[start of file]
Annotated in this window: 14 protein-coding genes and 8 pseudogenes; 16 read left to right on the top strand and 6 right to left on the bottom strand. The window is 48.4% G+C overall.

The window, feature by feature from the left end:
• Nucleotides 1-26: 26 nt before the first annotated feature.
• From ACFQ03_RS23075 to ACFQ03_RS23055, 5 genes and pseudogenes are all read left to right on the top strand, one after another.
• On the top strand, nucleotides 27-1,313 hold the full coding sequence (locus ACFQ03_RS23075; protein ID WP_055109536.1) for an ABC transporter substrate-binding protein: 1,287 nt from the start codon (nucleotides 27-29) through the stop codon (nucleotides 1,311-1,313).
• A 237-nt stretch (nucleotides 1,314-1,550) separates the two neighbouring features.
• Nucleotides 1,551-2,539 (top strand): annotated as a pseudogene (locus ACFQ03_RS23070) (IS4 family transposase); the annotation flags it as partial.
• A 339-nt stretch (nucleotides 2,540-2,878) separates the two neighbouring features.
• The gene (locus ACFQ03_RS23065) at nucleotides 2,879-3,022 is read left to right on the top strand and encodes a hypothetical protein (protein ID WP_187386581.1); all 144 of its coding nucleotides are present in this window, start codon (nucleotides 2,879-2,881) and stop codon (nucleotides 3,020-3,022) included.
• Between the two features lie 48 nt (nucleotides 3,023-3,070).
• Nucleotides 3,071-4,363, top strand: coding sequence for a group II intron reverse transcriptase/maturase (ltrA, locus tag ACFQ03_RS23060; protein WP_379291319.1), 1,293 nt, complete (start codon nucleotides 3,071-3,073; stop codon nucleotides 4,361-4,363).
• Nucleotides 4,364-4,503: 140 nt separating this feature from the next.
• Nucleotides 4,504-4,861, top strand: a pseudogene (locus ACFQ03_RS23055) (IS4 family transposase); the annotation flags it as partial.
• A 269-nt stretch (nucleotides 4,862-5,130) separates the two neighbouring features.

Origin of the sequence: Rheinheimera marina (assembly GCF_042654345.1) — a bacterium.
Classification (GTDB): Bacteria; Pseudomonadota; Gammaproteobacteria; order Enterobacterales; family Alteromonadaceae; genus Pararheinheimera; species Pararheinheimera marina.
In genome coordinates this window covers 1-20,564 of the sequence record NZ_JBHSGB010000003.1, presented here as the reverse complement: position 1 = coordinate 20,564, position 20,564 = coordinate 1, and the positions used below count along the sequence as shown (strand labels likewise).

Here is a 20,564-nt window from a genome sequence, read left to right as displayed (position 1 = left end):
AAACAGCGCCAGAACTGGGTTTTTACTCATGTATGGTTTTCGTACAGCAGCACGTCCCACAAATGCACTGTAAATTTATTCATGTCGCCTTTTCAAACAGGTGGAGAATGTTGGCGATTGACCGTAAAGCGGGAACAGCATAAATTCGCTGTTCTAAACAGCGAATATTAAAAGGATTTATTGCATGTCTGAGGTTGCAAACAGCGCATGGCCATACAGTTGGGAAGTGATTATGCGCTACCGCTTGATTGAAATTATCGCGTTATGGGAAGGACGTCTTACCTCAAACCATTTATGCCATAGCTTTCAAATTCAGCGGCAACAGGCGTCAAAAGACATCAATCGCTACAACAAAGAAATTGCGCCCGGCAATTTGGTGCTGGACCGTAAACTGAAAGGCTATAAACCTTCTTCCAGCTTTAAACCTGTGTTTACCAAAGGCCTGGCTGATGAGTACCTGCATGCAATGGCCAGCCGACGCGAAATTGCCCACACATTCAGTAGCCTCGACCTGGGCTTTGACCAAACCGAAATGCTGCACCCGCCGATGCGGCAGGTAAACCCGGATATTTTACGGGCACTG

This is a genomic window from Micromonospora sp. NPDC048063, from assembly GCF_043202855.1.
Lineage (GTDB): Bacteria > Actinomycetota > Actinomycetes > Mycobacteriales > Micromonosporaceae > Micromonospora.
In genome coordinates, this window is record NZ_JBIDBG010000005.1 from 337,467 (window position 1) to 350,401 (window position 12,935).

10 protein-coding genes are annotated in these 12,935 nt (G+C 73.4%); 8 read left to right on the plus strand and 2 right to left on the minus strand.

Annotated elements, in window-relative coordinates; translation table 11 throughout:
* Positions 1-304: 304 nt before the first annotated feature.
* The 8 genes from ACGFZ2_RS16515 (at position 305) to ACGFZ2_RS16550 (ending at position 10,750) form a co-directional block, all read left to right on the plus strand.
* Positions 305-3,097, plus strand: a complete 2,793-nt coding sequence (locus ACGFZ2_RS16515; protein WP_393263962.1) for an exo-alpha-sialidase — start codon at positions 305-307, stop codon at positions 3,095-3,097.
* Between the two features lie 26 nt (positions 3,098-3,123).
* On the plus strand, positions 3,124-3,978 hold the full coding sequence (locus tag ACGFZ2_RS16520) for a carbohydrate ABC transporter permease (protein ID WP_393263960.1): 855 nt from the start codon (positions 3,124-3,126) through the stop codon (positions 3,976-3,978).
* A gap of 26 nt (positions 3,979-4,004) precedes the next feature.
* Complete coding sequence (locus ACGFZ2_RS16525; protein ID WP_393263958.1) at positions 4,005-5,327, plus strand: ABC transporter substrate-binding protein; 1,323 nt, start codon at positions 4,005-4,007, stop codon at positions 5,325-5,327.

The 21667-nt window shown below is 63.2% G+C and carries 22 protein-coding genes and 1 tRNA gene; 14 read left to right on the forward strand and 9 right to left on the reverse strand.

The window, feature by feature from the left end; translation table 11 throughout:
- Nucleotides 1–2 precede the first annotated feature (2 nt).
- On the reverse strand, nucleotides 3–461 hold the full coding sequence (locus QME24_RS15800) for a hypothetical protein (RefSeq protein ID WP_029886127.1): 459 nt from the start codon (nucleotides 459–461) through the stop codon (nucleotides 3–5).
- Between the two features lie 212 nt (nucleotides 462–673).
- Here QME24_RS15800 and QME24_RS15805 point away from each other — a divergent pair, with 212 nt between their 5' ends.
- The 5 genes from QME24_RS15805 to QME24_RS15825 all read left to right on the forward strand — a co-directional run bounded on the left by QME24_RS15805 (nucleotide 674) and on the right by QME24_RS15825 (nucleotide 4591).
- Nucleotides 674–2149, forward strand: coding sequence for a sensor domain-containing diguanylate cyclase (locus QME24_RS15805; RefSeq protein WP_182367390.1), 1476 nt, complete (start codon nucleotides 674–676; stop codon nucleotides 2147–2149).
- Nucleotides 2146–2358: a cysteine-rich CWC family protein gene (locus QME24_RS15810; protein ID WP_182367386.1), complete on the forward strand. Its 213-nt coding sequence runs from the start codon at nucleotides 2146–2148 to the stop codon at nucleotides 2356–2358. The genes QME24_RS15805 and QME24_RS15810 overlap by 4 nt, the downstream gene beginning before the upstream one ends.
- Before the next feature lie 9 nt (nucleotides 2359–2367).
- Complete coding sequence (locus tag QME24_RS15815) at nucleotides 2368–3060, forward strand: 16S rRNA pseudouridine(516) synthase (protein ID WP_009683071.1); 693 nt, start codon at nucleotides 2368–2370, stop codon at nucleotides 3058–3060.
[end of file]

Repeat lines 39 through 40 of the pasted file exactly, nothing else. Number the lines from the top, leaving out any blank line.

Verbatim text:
- Nucleotides 674–2149, forward strand: coding sequence for a sensor domain-containing diguanylate cyclase (locus QME24_RS15805; RefSeq protein WP_182367390.1), 1476 nt, complete (start codon nucleotides 674–676; stop codon nucleotides 2147–2149).
- Nucleotides 2146–2358: a cysteine-rich CWC family protein gene (locus QME24_RS15810; protein ID WP_182367386.1), complete on the forward strand. Its 213-nt coding sequence runs from the start codon at nucleotides 2146–2148 to the stop codon at nucleotides 2356–2358. The genes QME24_RS15805 and QME24_RS15810 overlap by 4 nt, the downstream gene beginning before the upstream one ends.